Feb 24, 2011

Back to Nepal’s future

By: Yubaraj Ghimire

The official function to celebrate Nepal’s 61st National Democracy Day this February 19 was a quiet affair. A sizeable portion of the enclosure meant for representatives of the constitutional bodies at Sainik Manch, the official venue of the main programme, stayed empty. In a way, the mass absence from the official function demonstrated a sense of indifference or cynicism towards the current leadership. What the president or prime minister said on the occasion was treated more like a ritual than a mark of their ability or will to protect, preserve or consolidate democracy.

Maoist ideologue and dissident leader Baburam Bhattarai was perhaps more forthright about the day’s significance or lack thereof: “Celebrating Republic Day will be enough. There is no point celebrating Democracy Day separately.” That explains why the Maoists absented themselves en bloc. The lacklustre event also reflects the general mood of the people, and their lack of faith that the current leadership will consolidate and institutionalise democracy and republicanism — and also in their ability to deliver the new constitution by its extended deadline, May 28, as the major political parties are divided on its crucial ingredients.

The constitution-making process is also being affected by the predicament of Prime Minister Jhalanath Khanal, who faces the prospects of either having to resign or acting on outside dictates. Less than three weeks after he won the race to power with support from the Unified Communist Party of Nepal-Maoists (UCPN-M), the largest party in parliament, he has been clearly told that there is no such thing as complete support to an outsider without strings attached. Khanal has already been reduced to a helpless entity; he is neither likely to be able to honour the seven-point pact he signed with the Maoists because of non-cooperation from his party, the Communist Party of Nepal-Unified Marxist Leninist (CPN-UML), nor can he convince the Maoists to support him unconditionally. He has not even been able to give shape to his cabinet as the Maoists are linking their joining the cabinet with his willingness to honour their pact: that the Maoists must be given the home portfolio, form a separate security outfit comprising solely of Maoist combatants, and move towards transforming Nepal into a caste- and ethnicity-based “people’s republic.”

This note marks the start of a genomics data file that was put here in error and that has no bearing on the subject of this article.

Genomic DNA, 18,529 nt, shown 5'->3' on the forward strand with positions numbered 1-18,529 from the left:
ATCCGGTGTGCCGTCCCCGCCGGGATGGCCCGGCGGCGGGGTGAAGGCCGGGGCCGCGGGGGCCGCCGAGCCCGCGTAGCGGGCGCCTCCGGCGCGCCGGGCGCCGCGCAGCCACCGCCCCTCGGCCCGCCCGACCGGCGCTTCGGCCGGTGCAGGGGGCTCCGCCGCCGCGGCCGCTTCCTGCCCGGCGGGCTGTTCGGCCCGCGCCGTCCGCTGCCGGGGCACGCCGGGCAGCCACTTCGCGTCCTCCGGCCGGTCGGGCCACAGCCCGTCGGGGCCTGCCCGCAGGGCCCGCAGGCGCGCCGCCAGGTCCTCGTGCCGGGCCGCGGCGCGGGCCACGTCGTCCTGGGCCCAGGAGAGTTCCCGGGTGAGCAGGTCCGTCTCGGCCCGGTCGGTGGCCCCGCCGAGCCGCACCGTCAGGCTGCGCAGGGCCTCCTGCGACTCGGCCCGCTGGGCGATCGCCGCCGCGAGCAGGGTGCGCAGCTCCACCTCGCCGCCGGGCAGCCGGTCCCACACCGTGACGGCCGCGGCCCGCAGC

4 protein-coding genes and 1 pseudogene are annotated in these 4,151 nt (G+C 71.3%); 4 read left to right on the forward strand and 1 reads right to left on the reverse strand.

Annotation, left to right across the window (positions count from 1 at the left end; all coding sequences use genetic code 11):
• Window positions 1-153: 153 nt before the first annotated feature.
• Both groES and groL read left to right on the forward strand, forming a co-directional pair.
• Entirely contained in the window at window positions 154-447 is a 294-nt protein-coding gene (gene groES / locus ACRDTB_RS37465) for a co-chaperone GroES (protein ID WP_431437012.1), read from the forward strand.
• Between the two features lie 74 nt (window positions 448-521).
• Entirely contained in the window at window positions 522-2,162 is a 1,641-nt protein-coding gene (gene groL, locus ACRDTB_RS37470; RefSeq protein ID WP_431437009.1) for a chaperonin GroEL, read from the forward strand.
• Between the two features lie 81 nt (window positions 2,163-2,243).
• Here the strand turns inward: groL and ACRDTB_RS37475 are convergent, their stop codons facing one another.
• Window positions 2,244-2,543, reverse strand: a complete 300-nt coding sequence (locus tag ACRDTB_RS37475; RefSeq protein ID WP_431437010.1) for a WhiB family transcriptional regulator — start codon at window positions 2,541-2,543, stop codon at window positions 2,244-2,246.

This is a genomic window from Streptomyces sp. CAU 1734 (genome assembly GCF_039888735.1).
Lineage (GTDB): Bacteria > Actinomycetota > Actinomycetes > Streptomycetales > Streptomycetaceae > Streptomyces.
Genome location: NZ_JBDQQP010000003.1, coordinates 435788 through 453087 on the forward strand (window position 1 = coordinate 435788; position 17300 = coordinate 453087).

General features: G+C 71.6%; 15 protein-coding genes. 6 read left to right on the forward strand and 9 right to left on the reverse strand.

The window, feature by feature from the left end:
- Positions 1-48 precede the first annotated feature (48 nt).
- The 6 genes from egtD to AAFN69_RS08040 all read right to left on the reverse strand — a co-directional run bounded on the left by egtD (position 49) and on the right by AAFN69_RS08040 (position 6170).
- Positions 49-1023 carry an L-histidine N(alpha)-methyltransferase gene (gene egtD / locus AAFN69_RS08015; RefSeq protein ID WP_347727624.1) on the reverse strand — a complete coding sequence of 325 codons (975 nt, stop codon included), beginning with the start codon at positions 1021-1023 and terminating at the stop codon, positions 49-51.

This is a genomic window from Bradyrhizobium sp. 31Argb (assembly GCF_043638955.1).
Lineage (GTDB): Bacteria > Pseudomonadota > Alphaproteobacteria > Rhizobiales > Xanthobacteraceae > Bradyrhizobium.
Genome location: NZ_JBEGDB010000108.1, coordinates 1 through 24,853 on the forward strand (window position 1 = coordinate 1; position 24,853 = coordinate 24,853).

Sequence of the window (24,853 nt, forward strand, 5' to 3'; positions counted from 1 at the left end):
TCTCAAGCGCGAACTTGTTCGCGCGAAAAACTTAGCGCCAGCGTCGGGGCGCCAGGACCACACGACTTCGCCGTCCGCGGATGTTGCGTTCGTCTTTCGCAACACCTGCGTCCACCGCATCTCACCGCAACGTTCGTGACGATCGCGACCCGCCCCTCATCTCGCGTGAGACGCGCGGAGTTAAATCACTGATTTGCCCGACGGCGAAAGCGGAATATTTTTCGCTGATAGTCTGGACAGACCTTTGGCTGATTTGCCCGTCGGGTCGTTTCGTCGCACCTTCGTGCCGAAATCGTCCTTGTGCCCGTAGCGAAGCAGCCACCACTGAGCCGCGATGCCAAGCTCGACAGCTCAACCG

The options before him come down to either resigning or ditching his own party completely and working like a puppet in the hands of the radical Maoists. But the last option exposes him to the risk of being expelled from his party — and, in the process, losing his House membership and the chair he acquired through a secret deal. All this makes Nepal’s politics more anarchic, uncertain and discredited. People are increasingly questioning the parties’ intention and ability to deliver the constitution and protect democracy.

P.L. Singh, one of Nepal’s best-known figures, who worked as the Nepali Congress’s public relations man during its 30-year underground crusade for the restoration of multi-party democracy, came out with a prescription for the restoration of a constitutional system. He suggests the return of the 1991 constitution with two pillars — a constitutional monarchy and multi-party parliamentary system — and then a collective decision on what reforms are needed to make it more in tune with people’s aspirations. Singh, the first elected mayor of Kathmandu after multi-party democracy was established in 1991, was sweeping in his remarks: that the Maoists’ goal is to finish off democracy and establish one-party dictatorship, and that, “one by one, we are acting like pawns in their hands.”

But a statement that could have led to his being tagged as “regressive” and “reactionary” three years ago, is being greeted with silence today. Almost coinciding with that, the former king, Gyanendra, issued a statement that indicated things have grown worse since his exit, but that he continues to be a stakeholder in the stability and consolidation of democracy. He did not forget to add that his grandfather had a hand in establishing democracy 61 years ago, putting the throne at risk.

But what is likely to guide the future political course of Nepal is the growing erosion in the credibility of the political parties and their inability to deliver. The constituent assembly no longer symbolises hope as a possible source of a “people’s constitution”. That further limits options. Either the country enters a non-constitution era, with all the implications that has, or it revives the previous constitution along with the formation of expert committees to suggest modifications in tune with current political reality.

(Courtesy: Indian Express)

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